Council and operator squabble over blame for Hunts bus cuts
BUS operator Stagecoach was this week accused of acting hastily in withdrawing its buses from the Offords and Great Paxton two years before the subsidy for the service was withdrawn by the county council.
Stagecoach countered that, faced with the removal of the entire �2.7million subsidy budget over the next three years, it had to manage the re-shaping of what will remain of its commercial operations across Cambridgeshire.
In the meantime, users of a replacement community bus service, mostly pensioners, are complaining that they are being given too long to shop in Huntingdon or St Neots and have to turn up well in advance to be sure of a seat for the journey home.
It is the latest development following Cambridgeshire County Council’s botched attempt in 2010 to ditch subsidies as one component of major cost-cutting demanded by the Government.
Faced with the threat of legal challenge backed by the public transport pressure group the Campaign for Better Transport and a review of the decision, the council decided a year ago to put �1.7m of the cut back into alternative transport services provided through a new organisation called Cambridgeshire Future Transport.
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It is that organisation that has brokered the alternative service for the Offords and Great Paxton, through the Nene and Ouse Community Transport charity, which runs minibus services and is financially supported by the county and Huntingdonshire District Council, after changes to Stagecoach’s 65/66 St Neots-Huntingdon service left the villages without buses.
But pensioner Ann Knowles, which lives in High Street, Offord D’Arcy, has convened a posse of neighbours complaining that the new service leaves them kicking their heels in Huntingdon or St Neots when they have finished their shopping.
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Community buses typically leave Offord around 10am but do not start the return journeys until 12.45 or 1.30pm.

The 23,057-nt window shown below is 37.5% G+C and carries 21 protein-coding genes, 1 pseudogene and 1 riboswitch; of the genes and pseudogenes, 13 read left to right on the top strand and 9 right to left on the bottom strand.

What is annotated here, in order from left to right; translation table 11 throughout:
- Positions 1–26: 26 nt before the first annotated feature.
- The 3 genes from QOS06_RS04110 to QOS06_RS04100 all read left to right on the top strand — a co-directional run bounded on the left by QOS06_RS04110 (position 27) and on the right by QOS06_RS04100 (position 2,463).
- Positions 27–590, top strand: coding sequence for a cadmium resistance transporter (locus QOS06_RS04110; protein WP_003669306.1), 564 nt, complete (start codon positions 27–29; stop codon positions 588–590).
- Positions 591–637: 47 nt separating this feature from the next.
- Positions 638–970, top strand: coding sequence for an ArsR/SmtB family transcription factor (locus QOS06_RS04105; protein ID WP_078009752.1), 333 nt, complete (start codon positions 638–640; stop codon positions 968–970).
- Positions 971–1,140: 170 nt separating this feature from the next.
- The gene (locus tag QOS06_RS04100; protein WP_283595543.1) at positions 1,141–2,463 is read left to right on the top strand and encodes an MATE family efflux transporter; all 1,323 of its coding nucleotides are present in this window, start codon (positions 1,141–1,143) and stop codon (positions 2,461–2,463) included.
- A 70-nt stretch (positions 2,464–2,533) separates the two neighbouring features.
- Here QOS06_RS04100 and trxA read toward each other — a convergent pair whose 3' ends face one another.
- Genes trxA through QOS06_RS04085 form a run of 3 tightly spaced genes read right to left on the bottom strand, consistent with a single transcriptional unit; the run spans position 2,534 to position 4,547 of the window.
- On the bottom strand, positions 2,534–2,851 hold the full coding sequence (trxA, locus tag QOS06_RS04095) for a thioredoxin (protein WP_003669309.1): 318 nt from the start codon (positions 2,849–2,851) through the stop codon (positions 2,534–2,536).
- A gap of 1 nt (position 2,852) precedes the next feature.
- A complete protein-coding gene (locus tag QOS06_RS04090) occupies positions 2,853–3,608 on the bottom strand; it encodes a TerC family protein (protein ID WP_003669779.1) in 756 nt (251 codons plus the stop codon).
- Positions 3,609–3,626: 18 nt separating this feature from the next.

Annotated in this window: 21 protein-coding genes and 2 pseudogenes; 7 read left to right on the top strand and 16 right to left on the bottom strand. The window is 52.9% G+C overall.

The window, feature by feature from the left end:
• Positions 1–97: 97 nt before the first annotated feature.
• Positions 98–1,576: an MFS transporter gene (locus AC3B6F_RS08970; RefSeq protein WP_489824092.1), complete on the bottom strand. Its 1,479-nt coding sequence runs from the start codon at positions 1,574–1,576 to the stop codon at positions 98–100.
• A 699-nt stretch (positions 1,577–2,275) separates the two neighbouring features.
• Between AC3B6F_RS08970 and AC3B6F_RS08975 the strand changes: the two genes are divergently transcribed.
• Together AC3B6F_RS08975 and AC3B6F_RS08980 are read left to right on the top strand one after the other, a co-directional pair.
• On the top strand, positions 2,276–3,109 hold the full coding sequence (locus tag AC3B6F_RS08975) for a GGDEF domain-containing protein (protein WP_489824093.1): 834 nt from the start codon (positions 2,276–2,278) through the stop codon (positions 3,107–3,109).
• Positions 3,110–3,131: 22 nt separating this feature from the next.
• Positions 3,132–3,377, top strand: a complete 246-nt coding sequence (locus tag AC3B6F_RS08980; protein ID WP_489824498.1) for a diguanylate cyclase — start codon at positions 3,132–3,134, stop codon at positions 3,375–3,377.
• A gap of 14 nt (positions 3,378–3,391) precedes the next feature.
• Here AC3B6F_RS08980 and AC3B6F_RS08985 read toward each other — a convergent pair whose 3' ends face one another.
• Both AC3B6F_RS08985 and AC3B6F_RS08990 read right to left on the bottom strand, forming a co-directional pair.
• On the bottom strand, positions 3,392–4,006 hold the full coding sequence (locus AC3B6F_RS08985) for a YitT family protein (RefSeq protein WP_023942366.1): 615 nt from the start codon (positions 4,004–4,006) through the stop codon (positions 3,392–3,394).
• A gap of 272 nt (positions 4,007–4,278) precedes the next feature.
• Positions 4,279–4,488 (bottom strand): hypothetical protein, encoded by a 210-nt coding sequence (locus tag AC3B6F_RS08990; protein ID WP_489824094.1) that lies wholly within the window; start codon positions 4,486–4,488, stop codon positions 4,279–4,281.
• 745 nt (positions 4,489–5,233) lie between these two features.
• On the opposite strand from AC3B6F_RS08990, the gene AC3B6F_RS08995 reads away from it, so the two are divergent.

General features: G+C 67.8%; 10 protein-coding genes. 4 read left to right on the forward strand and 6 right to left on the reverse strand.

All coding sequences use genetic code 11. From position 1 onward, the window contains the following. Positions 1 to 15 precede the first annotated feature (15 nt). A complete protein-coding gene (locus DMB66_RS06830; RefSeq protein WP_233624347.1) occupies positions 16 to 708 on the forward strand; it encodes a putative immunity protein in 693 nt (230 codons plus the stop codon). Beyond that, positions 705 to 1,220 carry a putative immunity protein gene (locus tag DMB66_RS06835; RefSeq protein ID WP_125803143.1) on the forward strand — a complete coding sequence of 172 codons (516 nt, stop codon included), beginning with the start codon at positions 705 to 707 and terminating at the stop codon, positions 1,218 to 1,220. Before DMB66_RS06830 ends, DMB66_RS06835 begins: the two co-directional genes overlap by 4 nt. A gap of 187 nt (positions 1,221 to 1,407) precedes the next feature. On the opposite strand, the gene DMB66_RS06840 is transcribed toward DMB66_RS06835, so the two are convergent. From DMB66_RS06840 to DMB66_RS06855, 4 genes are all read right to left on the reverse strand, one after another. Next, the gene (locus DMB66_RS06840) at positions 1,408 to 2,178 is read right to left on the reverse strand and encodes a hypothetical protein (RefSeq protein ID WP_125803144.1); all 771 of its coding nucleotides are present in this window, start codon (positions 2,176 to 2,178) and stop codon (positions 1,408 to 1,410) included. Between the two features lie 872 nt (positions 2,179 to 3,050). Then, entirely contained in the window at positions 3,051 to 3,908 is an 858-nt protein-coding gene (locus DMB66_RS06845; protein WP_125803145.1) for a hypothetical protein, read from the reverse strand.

“Nobody wants that length of time when you have to carry your shopping,” she told The Hunts Post. “We need only about an hour.”
And she claimed there was inadequate space on the 15-seat minibuses for all those wishing to use them, so that she had to be at the stop 45 minutes early to be sure of a seat.
She added that there was no provision for people who needed early and late buses to get to and from work, for patients needing to visit doctors’ surgeries or for children wanting to go to the cinema during school holidays.
“These are vulnerable people who need buses and cannot afford taxis.”
Fellow pensioner Joyce Jones complained that it was impossible to get out of Offord on Saturdays without walking to Buckden.
Their county councillor, Richard West, wants Cambridgeshire Future Transport to provide an equivalent service to that which Stagecoach abandoned earlier this month – including early and late busses that carried respectively two and one person to and from work at a cost to the county council in subsidy of nearly �11 each every day.
He said the county council had been prepared to extend the �27,000-a-year subsidy – �10,000 of it for the peak-hour services (one of the highest subsidies in the county) –until 2014. But to reinstate the villages’ Stagecoach links now after the route changes would cost �87,000 a year.
Cllr West acknowledged that he had not foreseen the effects when he supported the decision to cut the subsidy.
Stagecoach managing director Andy Campbell said the company had carried out a full review of its services across Cambridgeshire following the decision and in the light of higher operating costs and a 20 per cent reduction in the Government’s fuel duty rebates.